Kids and Teens Can Take Care of Texas Too

Author
Take Care of Texas
Mom and Child Collecting Donations

Are you looking for interesting, fun, and easy things that your kids can do to help Take Care of Texas? Check out the seven tips below. They are written specifically to help parents encourage their kids to save water, keep the air clean, and throw away less trash.

As a bonus, most of these tips will also save money!

 

iStock-146890823 325x216.jpgPack a Waste-Free Lunch

Packing a waste-free lunch for your kids is great for the environment. Rather than using plastic or paper bags, invest in reusable items. Consider purchasing a lunchbox or cooler, water bottle, cloth napkins, and utensils that your kids can take to school. Another way to reduce waste is to buy food in bulk or larger quantities, avoiding individually packaged items.

driving-22959 325x216.jpgSave Money, Save Gas, and Stay Safe

Driving can be a lot of fun for teens, but it is also a big responsibility. Gas and maintenance can be expensive and vehicles are a source of air and water pollution. One of the biggest ways to save money and gas is by avoiding aggressive driving and speeding. Teach your teen to slow down, accelerate gradually, and brake gently. Not only are these tips good for the environment and your wallet, they will also help your loved ones stay safe. Get more driving tips for teens.

donate used clothes iStock_000019499950_Double 325x216.jpgThrow Away Less Stuff

Each Texan throws away over 6 pounds of garbage every day. You can help your kids learn to make a difference by buying less and looking for used items instead of new ones. Organize a swap with neighbors and friends where you can exchange clothes, costumes, games, and other items. Encourage your kids to check out books from the library or buy them used. If your kids are begging you for the latest tablet, see if you can find a refurbished option that they’ll like. When you have things that you no longer want or need, donate them. Learn more about throwing away less.

garbage-can-261935 325x216.jpgDon’t Waste Food

On average, we discard 36 pounds of food per person each month. Most of that winds up in landfills. When we throw food away, we are also wasting the energy and water it takes to grow and transport our food. Help your kids understand the importance of not wasting food. Encourage them to take only the amount that they think they will eat. Serve your kids leftovers before making something new. Not only will you help the environment, you’ll also save big on your grocery bills!

showerhead iStock 325x215.jpgShower Power

A shower uses much less water than filling up a bathtub. The average bath takes up to 70 gallons of water. However, a shower only uses ten to 25 gallons of water. Encourage your kids to save water by taking a shower instead of a bath. For an extra challenge, see if they can keep their shower under five minutes. If you want your children to take a bath, consider filling the tub only part way. Also, be sure to plug the drain as soon as you turn on the water and adjust the temperature as you fill up the tub. Learn more about saving water.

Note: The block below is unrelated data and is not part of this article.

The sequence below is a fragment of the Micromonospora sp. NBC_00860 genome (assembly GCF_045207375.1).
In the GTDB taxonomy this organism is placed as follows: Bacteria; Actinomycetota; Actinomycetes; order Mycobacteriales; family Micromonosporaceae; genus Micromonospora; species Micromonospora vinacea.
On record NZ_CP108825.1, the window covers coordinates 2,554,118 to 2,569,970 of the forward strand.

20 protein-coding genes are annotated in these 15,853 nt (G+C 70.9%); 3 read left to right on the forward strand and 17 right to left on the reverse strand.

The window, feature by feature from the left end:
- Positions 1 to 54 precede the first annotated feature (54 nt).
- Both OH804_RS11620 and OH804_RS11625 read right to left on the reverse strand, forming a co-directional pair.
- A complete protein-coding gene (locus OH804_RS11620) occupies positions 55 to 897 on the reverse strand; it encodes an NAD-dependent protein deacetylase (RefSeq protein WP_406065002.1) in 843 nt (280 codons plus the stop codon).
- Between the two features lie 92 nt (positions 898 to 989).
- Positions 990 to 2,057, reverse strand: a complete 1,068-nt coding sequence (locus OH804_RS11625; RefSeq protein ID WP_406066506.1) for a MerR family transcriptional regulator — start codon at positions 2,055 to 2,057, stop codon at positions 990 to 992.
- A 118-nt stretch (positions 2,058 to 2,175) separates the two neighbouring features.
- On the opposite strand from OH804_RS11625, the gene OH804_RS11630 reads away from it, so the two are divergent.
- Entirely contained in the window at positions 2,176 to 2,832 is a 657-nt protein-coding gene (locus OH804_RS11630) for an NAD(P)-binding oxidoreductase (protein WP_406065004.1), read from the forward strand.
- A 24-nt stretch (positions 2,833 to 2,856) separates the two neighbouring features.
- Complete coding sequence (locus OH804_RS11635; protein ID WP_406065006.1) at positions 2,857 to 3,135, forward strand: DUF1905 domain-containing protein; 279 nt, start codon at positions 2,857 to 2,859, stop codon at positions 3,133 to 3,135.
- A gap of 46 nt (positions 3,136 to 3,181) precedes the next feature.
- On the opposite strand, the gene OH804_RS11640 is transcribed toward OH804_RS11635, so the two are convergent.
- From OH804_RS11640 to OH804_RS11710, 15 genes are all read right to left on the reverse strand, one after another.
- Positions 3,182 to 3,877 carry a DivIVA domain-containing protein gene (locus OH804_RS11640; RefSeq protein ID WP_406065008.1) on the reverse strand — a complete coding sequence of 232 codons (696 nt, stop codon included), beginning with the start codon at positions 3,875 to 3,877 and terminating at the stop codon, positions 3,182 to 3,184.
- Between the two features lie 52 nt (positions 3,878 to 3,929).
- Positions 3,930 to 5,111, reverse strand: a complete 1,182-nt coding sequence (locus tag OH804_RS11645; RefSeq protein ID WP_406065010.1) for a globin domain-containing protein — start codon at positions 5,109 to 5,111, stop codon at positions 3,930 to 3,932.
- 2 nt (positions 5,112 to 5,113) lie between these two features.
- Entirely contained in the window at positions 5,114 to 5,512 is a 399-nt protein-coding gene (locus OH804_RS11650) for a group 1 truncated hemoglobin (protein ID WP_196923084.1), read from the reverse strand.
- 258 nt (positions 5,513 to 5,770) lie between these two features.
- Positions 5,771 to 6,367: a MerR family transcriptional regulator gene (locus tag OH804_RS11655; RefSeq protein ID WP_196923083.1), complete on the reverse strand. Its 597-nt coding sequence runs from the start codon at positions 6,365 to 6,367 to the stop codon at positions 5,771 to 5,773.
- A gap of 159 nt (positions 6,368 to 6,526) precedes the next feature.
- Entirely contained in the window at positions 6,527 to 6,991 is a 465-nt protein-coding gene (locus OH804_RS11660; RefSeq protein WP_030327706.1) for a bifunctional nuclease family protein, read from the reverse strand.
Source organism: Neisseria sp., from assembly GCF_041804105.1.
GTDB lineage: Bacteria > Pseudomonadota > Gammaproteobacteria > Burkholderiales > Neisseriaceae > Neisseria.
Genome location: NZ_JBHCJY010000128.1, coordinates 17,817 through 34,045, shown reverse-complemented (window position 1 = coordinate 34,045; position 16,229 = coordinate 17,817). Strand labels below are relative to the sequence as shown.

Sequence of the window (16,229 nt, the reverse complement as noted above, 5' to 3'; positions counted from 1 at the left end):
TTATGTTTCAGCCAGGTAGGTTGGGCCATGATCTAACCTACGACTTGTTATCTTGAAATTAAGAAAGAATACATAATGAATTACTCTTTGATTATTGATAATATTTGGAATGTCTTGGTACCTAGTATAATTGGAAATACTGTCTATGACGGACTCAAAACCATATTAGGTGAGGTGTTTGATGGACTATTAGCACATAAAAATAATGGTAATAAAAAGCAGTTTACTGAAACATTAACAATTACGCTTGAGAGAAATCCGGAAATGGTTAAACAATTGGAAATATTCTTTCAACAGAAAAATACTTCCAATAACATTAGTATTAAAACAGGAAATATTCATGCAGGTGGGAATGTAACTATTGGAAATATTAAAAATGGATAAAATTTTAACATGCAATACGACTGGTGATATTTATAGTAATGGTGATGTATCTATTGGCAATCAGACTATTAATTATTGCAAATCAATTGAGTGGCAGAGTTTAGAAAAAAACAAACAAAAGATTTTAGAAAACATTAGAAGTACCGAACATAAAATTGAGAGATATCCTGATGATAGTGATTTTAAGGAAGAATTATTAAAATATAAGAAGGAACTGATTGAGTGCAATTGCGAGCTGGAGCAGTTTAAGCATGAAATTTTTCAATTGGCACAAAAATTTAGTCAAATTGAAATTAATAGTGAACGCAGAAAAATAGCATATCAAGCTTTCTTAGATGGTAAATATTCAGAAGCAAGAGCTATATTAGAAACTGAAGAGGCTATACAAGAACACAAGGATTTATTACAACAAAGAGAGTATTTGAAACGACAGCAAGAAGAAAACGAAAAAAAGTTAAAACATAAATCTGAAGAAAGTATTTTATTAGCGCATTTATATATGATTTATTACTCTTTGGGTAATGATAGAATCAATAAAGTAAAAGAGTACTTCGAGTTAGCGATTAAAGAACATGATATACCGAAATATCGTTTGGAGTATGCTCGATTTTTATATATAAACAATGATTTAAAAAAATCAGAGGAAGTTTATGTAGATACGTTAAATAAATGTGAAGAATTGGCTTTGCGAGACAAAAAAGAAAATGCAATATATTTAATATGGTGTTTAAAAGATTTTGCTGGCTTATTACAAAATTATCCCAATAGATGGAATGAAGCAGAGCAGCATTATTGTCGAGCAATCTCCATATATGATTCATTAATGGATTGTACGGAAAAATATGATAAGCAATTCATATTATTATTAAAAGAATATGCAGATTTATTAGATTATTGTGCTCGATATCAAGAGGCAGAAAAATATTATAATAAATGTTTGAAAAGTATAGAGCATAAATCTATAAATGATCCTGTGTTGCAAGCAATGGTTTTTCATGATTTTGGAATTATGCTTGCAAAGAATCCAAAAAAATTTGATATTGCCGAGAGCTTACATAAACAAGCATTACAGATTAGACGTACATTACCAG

ceiling fan 325x216.jpgUse the Ceiling Fan

Teach your children how to use ceiling fans instead of adjusting the thermostat. Ceiling fans allow you to raise the thermostat setting about four degrees without discomfort. But remember, a ceiling fan cools people, not the room. So be sure to tell your kids to turn off the fan when they leave the room. In the summer, set the fan to turn the blades in a counterclockwise direction. This blows air down, cooling the people in the room. In the winter, set the fan speed on low with the blades spinning in a clockwise direction. This forces warm air off the ceiling and circulates it throughout the room.

school supplies 325x215.jpgShop Smart for School Supplies

You can help support recycling programs by buying products that are made from or packaged in recycled materials. Items made from recycled content are manufactured with fewer virgin materials and require less energy to produce. Check out the labels when shopping for school supplies. You may see the following terms:

  • Recycled-content product: The product was made with recycled materials either collected from a recycling program or from waste recovered during the normal manufacturing process.
  • Post-consumer content: This label has a similar meaning as recycled-content, but the material comes only from recyclables collected from consumers or businesses through a recycling program.
  • Recyclable product: These products can be recycled after they have been used, but do not necessarily contain recycled materials. Remember to check with your local recycling program to find out what kinds of materials are collected in your community.

Want to learn even more ways for your family to get involved? Check out our web pages for teens and kids!

Visit our interactive house where you can discover more ways to conserve water and energy, keep our air and water clean, and reduce waste.

Do your part

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Take The Pledge

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Do your part

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Order Your Plate

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